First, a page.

For blueberry growers in BC, there are few varieties that present as many opportunities as ‘Draper.’ Boasting superior size, texture, and flavour, this highbush blueberry represents one of the world’s most advanced cultivars and a significant source of revenue for the local industry.

Despite its potential, ‘Draper’ also carries a significant drawback known as Green Fruit Drop. Relating to a nutrient deficiency that causes green fruit to prematurely drop before harvest, this disorder can result in devastating yield losses (up to 40 percent in some fields), after nearly all input costs have already been invested.

Seeking a solution to this industry-wide issue, the BC Blueberry Council (BCBC), with the help of agricultural researcher Eric Gerbrandt, undertook a two-year project to develop and demonstrate best management practices to combat Green Fruit Drop.

According to Gerbrandt, the study builds on previous research that identified calcium deficiency as the underlying cause and foliar calcium applications as the potential solution.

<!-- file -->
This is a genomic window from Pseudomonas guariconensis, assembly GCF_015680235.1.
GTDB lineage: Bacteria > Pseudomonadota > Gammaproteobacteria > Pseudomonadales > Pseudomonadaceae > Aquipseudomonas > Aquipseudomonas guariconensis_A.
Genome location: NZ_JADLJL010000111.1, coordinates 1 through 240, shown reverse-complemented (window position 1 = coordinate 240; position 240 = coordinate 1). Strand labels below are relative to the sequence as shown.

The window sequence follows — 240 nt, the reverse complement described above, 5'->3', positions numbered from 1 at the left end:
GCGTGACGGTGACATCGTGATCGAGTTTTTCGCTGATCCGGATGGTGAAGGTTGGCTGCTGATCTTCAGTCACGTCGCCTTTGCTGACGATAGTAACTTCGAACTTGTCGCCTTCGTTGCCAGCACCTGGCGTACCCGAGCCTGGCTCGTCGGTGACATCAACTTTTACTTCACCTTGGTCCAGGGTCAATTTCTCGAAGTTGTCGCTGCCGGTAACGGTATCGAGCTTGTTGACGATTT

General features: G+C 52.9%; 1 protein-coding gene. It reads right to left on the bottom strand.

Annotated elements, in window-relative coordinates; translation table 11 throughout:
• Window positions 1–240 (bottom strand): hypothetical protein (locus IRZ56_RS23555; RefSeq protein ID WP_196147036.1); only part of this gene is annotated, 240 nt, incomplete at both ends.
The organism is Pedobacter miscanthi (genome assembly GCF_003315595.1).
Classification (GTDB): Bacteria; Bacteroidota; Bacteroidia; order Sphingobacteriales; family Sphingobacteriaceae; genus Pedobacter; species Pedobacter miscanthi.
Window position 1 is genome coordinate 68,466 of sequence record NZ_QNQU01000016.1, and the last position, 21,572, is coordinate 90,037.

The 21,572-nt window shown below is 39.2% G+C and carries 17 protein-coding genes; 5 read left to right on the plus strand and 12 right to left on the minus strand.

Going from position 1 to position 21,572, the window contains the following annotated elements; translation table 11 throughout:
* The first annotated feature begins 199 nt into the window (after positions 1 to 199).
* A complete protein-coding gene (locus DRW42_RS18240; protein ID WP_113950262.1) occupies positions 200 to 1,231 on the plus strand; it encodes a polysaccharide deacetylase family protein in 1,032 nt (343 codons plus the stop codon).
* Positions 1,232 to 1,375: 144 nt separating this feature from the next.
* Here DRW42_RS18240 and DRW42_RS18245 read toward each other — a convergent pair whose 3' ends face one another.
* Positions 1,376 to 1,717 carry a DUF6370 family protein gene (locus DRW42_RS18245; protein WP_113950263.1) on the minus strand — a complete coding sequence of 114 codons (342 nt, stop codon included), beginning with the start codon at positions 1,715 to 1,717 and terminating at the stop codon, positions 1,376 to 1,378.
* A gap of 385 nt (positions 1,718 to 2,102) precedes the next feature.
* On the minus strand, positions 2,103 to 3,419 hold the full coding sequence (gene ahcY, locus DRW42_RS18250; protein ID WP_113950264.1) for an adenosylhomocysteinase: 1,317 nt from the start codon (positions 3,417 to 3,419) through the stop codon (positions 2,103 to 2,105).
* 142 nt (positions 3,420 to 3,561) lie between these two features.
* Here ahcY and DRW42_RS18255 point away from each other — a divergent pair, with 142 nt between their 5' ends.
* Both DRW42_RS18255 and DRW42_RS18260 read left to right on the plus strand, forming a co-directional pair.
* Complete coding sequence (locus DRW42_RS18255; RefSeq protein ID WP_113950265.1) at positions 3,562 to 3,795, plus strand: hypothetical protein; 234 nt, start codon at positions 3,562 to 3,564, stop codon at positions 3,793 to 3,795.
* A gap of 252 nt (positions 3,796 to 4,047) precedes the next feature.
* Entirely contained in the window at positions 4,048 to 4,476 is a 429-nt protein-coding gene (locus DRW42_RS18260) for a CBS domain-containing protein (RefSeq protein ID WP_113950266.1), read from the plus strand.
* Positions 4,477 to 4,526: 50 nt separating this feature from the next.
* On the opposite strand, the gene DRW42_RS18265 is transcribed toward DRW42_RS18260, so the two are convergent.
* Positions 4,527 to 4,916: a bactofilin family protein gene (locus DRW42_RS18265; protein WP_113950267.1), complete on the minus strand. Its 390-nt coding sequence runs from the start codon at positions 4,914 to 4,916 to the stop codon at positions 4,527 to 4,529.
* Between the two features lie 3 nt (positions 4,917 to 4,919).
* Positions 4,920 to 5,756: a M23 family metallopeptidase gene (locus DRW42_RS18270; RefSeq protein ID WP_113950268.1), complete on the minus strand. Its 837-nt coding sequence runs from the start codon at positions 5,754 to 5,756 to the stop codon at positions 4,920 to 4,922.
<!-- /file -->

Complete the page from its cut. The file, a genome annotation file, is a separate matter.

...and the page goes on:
“With this latest project we were able to pilot a spray management program that can virtually eliminate the condition and considerably increase ‘Draper’ yields,” says Gerbrandt, adding that without funding, growers would have continued to lose thousands of dollars in net profits per acre.

Having shared the good news with local growers, the BCBC is now focusing on research that investigates the genetic tendency for Green Fruit Drop in blueberries.

According to Gerbrandt, this will be increasingly important as novel genetics are developed using ‘Draper’ as a parent in blueberry breeding.

“In an increasingly competitive global market, the profitability of this industry depends upon the use of the world’s best genetics and most advanced horticultural management practices,” he explains.

While knowledge transfer is an ongoing task, the BCBC anticipates enhanced industry returns from ‘Draper’ based on results shared thus far.

“The economic benefit of this project in the first year alone will be substantial,” predicts Gerbrandt. “Even based on conservative estimates, near complete elimination of Green Fruit Drop has the potential to increase farm-gate revenue by $1.2-4.3 million in 2017!”

Funding: $38,475 provided by the governments of Canada and British Columbia through the Canada-BC Agri-Innovation Program under Growing Forward 2, a federal-provincial-territorial initiative. (INN208)